February 01, 2015 3:15 PM
    Most of humanity has already come to grips with the equality of men and women issue. We all know who the hold-outs are.

    by: Steven from: Oslo
    February 01, 2015 7:42 AM
    So, whoever wrote this article was listening selectively, because he has no idea what Mugabe was talking about. Listen to the whole speech again whever you are. I wonder how you got the job.

    by: Chuol Gatluok Tonguan from: South Sudan
    January 31, 2015 9:50 PM
    Mr president want to separate the African women from the western women so that they can only follow the African women culture

    by: ED from: Canada
    January 31, 2015 4:17 PM
    I am not Mugabe fan but he is making himself very clear except to the idiots trying hard to make a controversy. Women the world over have a hard time balancing keeping a home, having kid and working a job at the same time. They are working and the kid get sick, they either have to leave work or worry and try and cope. Men keep working usually.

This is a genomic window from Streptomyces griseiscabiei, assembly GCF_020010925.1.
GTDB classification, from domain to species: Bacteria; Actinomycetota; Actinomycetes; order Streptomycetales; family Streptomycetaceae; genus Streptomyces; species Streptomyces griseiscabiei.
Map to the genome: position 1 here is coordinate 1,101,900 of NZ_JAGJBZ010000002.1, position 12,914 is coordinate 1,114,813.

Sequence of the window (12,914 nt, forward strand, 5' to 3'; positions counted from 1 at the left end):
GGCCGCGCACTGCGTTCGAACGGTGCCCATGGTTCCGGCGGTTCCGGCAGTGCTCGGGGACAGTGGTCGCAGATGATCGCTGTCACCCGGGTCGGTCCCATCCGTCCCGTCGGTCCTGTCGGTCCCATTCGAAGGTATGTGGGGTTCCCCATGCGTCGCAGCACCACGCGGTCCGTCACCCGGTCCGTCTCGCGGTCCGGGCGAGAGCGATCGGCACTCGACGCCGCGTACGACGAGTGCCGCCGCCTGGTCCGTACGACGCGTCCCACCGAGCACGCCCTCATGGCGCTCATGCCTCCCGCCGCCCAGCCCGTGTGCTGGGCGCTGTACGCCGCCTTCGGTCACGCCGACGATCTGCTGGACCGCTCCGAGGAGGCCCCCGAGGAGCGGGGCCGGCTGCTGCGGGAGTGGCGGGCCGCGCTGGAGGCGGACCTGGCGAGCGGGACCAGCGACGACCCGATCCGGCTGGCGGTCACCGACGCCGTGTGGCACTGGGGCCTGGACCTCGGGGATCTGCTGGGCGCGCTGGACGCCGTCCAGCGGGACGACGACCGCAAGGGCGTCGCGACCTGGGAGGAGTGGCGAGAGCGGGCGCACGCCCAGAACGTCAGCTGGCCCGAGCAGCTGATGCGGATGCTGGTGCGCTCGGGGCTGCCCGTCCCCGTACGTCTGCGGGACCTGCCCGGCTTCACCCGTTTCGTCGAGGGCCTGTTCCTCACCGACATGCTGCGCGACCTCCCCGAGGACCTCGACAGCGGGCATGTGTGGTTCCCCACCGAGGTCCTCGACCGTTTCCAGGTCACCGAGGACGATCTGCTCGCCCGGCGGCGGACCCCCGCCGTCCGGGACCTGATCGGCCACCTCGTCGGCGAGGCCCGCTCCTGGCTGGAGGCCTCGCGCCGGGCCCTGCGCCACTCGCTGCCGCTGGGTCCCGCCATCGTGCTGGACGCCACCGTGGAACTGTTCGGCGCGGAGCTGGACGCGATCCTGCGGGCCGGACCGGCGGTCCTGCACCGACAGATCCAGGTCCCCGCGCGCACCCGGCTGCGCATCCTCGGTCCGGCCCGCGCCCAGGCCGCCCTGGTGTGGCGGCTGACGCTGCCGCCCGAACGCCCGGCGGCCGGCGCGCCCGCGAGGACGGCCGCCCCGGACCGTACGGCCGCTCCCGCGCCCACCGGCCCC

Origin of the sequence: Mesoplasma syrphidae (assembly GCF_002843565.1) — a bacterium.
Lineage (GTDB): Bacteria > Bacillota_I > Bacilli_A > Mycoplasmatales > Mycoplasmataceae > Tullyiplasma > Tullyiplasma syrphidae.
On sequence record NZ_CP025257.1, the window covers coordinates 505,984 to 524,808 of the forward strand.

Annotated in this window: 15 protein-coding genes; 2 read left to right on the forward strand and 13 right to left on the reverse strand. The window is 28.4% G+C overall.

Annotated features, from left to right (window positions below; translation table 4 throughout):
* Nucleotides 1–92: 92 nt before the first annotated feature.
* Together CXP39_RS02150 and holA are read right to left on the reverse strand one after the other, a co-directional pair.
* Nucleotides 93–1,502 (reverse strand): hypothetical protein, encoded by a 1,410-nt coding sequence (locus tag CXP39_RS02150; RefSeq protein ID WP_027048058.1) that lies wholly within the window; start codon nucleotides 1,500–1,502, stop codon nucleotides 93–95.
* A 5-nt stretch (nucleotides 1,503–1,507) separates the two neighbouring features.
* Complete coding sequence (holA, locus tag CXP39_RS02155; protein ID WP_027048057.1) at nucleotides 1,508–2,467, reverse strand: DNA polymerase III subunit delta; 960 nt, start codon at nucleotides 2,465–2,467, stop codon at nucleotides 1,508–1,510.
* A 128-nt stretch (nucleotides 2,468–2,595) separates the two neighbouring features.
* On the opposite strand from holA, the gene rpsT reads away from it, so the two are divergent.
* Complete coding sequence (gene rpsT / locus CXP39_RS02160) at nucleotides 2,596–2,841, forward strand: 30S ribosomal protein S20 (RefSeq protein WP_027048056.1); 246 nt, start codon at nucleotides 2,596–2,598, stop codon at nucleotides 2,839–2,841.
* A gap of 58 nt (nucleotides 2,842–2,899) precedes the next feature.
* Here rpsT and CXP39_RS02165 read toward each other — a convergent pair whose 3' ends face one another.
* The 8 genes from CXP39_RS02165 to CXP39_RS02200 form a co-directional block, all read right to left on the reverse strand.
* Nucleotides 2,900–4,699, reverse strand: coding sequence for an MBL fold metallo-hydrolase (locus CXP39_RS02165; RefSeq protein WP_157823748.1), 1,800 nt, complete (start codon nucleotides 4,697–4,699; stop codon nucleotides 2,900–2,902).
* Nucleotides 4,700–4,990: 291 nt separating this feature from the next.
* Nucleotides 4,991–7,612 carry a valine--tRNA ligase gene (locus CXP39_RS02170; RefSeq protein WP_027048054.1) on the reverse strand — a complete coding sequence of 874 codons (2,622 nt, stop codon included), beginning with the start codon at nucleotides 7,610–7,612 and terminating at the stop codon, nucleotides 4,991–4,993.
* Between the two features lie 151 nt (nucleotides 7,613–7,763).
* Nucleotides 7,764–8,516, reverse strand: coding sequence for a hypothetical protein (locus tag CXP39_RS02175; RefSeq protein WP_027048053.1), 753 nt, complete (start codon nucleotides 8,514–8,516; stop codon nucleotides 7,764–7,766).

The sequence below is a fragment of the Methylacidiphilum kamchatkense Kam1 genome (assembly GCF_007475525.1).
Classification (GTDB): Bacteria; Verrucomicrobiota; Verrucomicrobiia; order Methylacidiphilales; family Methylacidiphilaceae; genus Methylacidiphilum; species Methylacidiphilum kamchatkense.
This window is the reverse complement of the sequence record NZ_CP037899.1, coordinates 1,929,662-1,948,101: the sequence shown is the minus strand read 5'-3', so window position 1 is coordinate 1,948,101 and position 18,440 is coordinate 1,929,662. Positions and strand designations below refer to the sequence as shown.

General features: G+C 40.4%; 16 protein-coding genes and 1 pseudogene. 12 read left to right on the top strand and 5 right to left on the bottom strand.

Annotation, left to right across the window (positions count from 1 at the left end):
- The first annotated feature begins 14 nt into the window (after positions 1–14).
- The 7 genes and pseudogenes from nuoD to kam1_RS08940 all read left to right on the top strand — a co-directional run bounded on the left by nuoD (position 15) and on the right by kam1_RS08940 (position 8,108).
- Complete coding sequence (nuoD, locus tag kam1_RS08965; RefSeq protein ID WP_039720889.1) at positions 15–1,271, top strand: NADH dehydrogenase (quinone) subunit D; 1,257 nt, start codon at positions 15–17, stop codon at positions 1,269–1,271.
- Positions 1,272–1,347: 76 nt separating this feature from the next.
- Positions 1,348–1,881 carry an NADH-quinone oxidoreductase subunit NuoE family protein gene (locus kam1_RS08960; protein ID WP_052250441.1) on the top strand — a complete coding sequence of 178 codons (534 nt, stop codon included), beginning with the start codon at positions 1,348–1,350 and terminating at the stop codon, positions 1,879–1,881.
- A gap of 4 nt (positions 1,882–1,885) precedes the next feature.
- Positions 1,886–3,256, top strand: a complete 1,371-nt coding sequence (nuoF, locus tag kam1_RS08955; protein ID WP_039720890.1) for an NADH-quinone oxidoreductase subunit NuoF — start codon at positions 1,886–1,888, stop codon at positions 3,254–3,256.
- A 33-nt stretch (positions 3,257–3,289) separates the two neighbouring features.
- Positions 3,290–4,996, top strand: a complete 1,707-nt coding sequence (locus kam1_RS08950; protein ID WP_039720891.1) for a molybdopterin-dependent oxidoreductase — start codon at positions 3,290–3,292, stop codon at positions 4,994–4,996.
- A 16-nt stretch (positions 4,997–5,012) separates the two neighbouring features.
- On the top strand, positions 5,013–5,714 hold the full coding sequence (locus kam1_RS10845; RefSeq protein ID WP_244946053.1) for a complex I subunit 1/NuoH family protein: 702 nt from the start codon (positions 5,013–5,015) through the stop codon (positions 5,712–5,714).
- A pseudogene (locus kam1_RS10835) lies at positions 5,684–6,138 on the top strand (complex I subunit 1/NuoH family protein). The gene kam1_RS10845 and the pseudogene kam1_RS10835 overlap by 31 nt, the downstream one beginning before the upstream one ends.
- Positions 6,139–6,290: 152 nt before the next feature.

The different between genius and stupidity is that genius has a limit. This writer gives stupidity a whole higher ceiling.

    by: Aaron Moyana from: USA
    January 31, 2015 1:48 PM
    This is an ambiguous statement at best. Why it was left dangling without qualification shows how his mental capacity is at this point. Perhaps he forgot to qualify the statement. This shows further that Mr Mugabe has outlived his potential. He needs to step aside and leave room for younger and better able bodies.

    by: Anonymous
    January 31, 2015 1:47 PM
    Africa and the world needs to struggle against female genital mutilation and women's slavery... we can't do it with such an old and conservative man in that position

    by: Abou Sylla from: United States
    January 31, 2015 11:46 AM